EU parliament urges Iraq to spare Tareq Aziz
The European Parliament urged Iraq on Thursday to drop a death sentence against Saddam-era minister Tareq Aziz, warning that killing him would "do little to improve the climate of violence."
Brussels: The European Parliament urged
Iraq on Thursday to drop a death sentence against Saddam-era
minister Tareq Aziz, warning that killing him would "do little
to improve the climate of violence."
The parliament adopted a resolution reiterating its
opposition to the death penalty in all cases, including war
crimes and genocide, and called it "the ultimate cruel,
inhuman and degrading punishment."
Executing Aziz, 74, "will do little to improve the
climate of violence in Iraq" when the country "is in dire need
of national reconciliation," the resolution says.
The parliament, however, acknowledged "the importance
of holding accountable those who violate human rights,
including (former) politicians, in the framework of the rule
of law and due process."
Iraqi President Jalal Talabani said last week that he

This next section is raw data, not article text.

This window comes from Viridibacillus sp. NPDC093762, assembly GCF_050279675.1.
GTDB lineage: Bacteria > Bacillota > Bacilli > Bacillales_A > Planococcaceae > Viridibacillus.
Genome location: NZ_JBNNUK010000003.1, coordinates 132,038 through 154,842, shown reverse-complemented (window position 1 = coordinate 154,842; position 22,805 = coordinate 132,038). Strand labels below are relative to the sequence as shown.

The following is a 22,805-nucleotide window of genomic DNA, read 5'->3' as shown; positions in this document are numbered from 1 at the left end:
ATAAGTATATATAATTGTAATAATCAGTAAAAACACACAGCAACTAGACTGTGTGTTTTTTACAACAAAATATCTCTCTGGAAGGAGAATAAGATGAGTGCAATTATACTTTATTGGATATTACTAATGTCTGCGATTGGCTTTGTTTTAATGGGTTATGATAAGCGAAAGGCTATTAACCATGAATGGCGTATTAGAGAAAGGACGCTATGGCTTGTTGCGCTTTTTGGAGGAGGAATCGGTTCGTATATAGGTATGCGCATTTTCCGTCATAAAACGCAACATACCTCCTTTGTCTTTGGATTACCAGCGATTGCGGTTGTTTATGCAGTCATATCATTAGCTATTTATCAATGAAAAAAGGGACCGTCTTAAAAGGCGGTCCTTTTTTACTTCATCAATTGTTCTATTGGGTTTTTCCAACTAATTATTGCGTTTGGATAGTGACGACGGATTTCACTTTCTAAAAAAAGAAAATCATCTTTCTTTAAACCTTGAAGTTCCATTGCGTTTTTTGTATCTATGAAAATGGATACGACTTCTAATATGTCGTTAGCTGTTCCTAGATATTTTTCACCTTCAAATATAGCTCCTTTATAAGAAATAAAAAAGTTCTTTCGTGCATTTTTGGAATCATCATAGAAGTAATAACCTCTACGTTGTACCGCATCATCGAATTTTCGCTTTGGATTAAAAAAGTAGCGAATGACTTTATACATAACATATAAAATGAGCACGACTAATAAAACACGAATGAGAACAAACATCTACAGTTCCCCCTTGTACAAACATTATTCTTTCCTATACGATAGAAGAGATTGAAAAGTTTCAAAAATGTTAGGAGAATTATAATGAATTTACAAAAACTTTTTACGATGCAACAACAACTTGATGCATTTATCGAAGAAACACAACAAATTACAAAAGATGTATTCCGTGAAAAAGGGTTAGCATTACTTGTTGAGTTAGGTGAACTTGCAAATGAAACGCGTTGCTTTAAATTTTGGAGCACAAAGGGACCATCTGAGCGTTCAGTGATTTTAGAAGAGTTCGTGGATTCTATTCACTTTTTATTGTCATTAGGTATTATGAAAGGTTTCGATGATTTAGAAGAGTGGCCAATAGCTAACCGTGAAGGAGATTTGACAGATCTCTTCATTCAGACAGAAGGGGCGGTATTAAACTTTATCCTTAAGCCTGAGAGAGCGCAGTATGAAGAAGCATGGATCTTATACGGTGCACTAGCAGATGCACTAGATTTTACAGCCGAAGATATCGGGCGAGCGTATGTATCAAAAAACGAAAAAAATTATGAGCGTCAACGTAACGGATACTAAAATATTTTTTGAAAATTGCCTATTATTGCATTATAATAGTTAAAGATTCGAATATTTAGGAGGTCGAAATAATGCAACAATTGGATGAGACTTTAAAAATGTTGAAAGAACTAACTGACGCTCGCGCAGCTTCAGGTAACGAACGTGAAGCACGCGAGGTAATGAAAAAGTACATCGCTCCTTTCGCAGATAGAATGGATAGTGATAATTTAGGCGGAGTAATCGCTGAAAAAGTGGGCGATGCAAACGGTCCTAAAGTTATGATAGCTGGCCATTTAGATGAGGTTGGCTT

would not sign the execution order against Aziz, who served as
deputy prime minister under Saddam Hussein.
But the EU parliament noted that the Iraqi
constitution includes "mechanisms for executions to be carried
out on parliamentary authority."
Aziz was handed the death penalty on October 26 for
the suppression of Shiite religious parties in the 1980s, and
is also on trial for a crackdown on Iraqi Kurds, of which
Talabani is one.
Iraq`s supreme criminal court found the long-time
international face of former president Saddam Hussein`s regime
guilty of "deliberate murder and crimes against humanity,"
sentencing him to death.
In poor health and among Saddam`s few surviving top
cohorts, Aziz has been in prison since surrendering in April
2003, shortly after the fall of Baghdad in the US-led invasion